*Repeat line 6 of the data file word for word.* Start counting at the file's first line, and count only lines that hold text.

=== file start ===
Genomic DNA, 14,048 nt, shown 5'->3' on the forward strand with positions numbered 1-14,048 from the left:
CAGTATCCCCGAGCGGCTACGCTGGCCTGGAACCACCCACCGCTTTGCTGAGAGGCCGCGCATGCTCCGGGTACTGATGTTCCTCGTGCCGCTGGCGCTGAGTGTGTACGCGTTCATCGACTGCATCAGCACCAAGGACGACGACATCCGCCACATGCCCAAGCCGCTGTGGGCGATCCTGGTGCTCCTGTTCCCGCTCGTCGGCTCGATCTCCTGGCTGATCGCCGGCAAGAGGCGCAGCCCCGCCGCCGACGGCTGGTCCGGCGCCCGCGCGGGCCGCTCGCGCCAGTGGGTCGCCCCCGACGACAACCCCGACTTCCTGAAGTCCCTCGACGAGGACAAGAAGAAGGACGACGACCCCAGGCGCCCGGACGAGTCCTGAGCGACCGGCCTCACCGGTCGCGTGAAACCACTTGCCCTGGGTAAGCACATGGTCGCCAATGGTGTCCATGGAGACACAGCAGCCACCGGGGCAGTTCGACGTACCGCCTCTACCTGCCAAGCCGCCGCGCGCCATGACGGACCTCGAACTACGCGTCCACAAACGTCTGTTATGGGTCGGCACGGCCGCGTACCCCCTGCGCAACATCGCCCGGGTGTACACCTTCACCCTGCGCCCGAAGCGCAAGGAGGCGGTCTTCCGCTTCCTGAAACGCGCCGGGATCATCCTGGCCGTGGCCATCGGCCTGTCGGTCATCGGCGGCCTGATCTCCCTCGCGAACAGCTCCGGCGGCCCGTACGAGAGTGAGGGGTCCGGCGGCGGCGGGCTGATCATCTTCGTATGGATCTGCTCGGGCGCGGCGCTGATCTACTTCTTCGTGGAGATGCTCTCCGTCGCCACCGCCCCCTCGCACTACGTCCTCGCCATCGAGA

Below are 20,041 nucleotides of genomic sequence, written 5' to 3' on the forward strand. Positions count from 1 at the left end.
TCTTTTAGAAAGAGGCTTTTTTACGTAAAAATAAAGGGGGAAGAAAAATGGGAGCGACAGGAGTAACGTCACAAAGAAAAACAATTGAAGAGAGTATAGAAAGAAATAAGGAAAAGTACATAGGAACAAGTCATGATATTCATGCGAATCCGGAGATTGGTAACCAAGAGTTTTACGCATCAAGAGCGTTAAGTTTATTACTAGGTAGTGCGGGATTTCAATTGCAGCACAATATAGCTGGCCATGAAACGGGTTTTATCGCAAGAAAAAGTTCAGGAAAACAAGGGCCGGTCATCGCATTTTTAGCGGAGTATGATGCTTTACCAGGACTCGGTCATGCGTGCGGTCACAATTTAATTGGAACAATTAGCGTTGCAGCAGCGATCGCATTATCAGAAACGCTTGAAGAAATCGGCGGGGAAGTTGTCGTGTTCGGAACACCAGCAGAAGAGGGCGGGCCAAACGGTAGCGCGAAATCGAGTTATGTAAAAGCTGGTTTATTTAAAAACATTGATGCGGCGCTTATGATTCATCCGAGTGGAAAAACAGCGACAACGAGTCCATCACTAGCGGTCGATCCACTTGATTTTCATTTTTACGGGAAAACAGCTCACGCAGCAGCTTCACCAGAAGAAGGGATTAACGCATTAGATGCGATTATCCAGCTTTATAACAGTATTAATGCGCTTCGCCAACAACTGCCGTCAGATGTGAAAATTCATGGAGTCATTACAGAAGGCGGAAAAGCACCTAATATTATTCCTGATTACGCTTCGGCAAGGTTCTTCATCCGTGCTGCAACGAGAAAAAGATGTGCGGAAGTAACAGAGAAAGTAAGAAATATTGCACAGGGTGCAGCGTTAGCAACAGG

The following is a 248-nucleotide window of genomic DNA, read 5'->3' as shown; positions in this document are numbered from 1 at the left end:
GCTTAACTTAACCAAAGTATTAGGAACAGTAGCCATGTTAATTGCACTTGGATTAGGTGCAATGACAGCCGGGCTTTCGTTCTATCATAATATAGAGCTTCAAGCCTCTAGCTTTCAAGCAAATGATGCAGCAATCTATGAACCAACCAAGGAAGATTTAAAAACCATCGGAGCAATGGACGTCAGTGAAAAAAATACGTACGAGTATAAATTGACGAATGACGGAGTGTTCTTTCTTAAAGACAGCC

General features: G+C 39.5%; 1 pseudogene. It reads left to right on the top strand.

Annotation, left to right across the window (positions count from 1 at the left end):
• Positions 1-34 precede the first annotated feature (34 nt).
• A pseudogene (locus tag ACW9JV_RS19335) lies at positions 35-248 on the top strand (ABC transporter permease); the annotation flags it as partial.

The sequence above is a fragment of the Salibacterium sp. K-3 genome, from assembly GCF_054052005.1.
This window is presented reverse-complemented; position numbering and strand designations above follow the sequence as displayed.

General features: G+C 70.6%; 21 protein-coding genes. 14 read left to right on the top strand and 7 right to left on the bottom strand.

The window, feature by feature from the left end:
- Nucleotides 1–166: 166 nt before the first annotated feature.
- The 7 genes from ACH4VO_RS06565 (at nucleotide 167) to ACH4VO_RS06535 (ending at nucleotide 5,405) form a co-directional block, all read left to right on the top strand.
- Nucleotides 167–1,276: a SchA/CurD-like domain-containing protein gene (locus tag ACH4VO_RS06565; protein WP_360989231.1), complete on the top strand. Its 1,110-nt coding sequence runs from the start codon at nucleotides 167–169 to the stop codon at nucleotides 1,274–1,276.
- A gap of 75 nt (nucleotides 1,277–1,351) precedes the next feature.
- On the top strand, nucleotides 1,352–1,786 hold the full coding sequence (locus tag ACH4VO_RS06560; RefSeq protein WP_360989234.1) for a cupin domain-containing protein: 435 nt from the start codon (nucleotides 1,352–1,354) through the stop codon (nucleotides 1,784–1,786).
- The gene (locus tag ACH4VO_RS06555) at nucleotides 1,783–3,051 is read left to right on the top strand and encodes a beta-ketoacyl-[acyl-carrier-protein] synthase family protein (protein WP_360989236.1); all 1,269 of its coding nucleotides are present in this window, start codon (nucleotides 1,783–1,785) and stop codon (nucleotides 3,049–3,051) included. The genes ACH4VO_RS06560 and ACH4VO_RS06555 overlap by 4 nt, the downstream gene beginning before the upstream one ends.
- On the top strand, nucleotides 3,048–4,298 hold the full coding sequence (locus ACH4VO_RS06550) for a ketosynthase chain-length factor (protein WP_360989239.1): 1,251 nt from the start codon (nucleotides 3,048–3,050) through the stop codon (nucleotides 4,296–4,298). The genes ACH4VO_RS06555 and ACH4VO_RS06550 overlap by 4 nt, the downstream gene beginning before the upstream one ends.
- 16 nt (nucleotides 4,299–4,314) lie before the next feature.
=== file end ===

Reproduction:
GCTTAACTTAACCAAAGTATTAGGAACAGTAGCCATGTTAATTGCACTTGGATTAGGTGCAATGACAGCCGGGCTTTCGTTCTATCATAATATAGAGCTTCAAGCCTCTAGCTTTCAAGCAAATGATGCAGCAATCTATGAACCAACCAAGGAAGATTTAAAAACCATCGGAGCAATGGACGTCAGTGAAAAAAATACGTACGAGTATAAATTGACGAATGACGGAGTGTTCTTTCTTAAAGACAGCC